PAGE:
Crews worked throughout the night to restore heat to about 700 homes in the Santaquin area, which were without heat after Mountain Fuel Co.'s regulator station froze.

Susan Glasmann, spokeswoman for the company, said the gas was cut off about 9:30 p.m. because the regulator, which pumps gas through pipes to fuel furnaces, froze. "People had to go door-to-door to every single house and business in the area to shut off the meters, put the gas in the line, then go back to all the homes to turn meters on and check appliances and relight pilot lights," she said. "So it's a rather lengthy process."According to a Mountain Fuel dispatcher, there was no danger of a gas explosion but all the meters had to be shut off to help isolate the problem.

Despite an offer from Payson City officials to house Santaquin residents in a temporary shelter for the night, town residents decided to stay put and bundle up with electrical blankets, space heaters and wood burning stoves.

Santaquin Police Chief Ralph Coomes said Mountain Fuel crews had restored service throughout most of the city by 8 a.m. and that as far as he knew, no one took Payson City up on its offer of shelter.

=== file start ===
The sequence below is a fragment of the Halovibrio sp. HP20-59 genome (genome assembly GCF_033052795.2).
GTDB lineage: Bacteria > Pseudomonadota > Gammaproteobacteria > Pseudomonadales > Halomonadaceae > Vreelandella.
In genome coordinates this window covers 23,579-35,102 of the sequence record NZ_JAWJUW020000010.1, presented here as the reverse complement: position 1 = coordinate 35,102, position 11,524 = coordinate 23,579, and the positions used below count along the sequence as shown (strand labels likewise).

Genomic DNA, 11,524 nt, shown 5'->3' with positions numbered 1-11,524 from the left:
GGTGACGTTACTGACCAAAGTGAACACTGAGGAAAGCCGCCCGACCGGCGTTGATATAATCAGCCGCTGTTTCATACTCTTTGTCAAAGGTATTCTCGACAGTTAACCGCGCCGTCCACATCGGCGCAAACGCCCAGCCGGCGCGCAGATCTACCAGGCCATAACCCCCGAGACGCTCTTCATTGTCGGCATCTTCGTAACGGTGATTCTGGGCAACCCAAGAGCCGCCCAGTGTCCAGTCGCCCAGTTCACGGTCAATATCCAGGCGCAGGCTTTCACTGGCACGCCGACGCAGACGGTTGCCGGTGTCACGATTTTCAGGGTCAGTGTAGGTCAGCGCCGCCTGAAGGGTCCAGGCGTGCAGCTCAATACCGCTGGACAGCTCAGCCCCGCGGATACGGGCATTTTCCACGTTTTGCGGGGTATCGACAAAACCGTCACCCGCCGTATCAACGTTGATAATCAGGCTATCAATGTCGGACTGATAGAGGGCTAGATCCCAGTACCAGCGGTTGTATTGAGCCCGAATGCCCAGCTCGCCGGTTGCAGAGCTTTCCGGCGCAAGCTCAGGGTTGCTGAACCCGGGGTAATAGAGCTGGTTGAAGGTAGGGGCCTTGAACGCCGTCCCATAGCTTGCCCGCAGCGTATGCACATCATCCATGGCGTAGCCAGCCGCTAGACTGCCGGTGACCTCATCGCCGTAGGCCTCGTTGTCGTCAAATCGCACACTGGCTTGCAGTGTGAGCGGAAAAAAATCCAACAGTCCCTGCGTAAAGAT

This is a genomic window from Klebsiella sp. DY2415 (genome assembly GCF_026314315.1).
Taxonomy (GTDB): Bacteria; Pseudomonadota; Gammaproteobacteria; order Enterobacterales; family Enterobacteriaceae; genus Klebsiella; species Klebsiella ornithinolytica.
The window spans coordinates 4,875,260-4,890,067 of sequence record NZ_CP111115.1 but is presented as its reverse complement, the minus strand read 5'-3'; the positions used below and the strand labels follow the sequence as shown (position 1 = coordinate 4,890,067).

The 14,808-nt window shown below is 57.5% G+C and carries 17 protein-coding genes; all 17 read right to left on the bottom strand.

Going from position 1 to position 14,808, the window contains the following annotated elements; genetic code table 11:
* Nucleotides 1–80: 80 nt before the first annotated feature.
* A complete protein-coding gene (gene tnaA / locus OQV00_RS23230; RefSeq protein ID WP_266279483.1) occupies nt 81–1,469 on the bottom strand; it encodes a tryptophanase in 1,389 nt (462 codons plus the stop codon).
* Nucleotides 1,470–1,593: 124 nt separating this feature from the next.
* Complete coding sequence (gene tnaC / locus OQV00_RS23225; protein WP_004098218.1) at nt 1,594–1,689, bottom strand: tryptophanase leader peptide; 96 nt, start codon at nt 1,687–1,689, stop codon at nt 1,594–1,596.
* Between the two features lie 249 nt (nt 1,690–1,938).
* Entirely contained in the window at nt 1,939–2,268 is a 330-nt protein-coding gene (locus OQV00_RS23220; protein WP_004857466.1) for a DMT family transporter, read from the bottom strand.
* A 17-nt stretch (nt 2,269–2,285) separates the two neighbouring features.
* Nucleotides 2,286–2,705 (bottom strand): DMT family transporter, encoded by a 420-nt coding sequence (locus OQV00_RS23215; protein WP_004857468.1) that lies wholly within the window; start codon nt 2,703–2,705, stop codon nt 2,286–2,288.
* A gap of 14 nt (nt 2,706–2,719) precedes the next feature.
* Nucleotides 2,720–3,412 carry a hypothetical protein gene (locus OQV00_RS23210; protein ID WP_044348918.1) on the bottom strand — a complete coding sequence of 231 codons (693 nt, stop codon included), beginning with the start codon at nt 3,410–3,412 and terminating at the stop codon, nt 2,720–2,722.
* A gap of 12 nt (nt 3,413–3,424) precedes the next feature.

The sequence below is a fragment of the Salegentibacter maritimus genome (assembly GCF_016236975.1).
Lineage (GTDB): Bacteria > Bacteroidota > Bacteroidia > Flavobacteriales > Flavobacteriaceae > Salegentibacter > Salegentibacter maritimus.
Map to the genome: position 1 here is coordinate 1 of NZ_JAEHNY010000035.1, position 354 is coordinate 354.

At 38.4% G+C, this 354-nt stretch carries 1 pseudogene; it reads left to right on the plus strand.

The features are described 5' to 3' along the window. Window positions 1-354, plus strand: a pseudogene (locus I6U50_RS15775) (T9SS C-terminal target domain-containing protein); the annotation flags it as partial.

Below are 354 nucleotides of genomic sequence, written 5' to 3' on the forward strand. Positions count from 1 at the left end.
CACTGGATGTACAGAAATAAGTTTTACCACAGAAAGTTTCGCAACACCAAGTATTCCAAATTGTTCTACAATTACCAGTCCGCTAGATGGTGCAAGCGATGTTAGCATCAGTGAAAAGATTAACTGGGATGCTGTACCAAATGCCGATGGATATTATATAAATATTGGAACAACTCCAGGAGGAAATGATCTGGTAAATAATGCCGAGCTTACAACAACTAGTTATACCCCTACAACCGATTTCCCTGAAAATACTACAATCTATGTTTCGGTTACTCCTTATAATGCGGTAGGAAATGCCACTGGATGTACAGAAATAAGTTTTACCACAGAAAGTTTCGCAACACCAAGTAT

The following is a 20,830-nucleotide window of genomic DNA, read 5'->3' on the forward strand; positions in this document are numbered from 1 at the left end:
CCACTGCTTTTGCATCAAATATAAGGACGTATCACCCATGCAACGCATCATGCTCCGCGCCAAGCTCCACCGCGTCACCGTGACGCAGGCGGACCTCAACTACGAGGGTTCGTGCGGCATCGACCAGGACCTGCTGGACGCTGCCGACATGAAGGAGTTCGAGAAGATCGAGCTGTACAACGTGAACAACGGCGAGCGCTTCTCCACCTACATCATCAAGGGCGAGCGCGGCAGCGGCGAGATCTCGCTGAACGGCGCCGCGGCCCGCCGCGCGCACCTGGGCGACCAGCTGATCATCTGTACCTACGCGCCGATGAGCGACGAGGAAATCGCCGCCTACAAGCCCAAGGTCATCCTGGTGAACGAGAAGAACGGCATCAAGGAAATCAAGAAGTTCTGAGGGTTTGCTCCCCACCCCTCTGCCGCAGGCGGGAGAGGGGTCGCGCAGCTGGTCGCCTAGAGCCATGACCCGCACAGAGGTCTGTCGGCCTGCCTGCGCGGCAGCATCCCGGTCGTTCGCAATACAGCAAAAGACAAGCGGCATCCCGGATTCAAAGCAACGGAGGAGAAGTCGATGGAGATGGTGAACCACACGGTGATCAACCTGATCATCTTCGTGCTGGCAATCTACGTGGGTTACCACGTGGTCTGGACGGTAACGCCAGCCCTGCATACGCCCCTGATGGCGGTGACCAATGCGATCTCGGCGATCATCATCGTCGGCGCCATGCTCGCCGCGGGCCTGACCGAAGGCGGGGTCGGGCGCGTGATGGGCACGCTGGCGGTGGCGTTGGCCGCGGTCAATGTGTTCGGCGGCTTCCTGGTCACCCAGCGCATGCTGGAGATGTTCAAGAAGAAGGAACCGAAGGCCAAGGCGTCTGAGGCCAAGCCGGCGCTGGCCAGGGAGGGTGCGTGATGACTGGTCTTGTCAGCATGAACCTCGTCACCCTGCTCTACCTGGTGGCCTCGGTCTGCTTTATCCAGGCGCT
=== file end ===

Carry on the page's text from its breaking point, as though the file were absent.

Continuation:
Nevertheless, police arranged transportation through local LDS Church leaders, who were busy checking on the elderly.

It wasn't too bad," Coomes said. "Everyone appeared to work out pretty good for not having heat."

Coomes said fireplaces and wood-burning stoves are common in Santaquin and that many residents have electric space heaters.

"I didn't suffer too much, but I guess some people in town did," Santaquin Mayor Lynn Crook said. the temperature in his house had dropped to 55 degrees by the time fuel service was restored at 5:30 a.m.

Crook said residents were told to keep water running in their houses to prevent pipes from freezing.

William J. Alder, meteorologist in charge at the Salt Lake office of the National Weather Service, said the overnight low was 3 below zero in Payson, the nearest town where figures were available.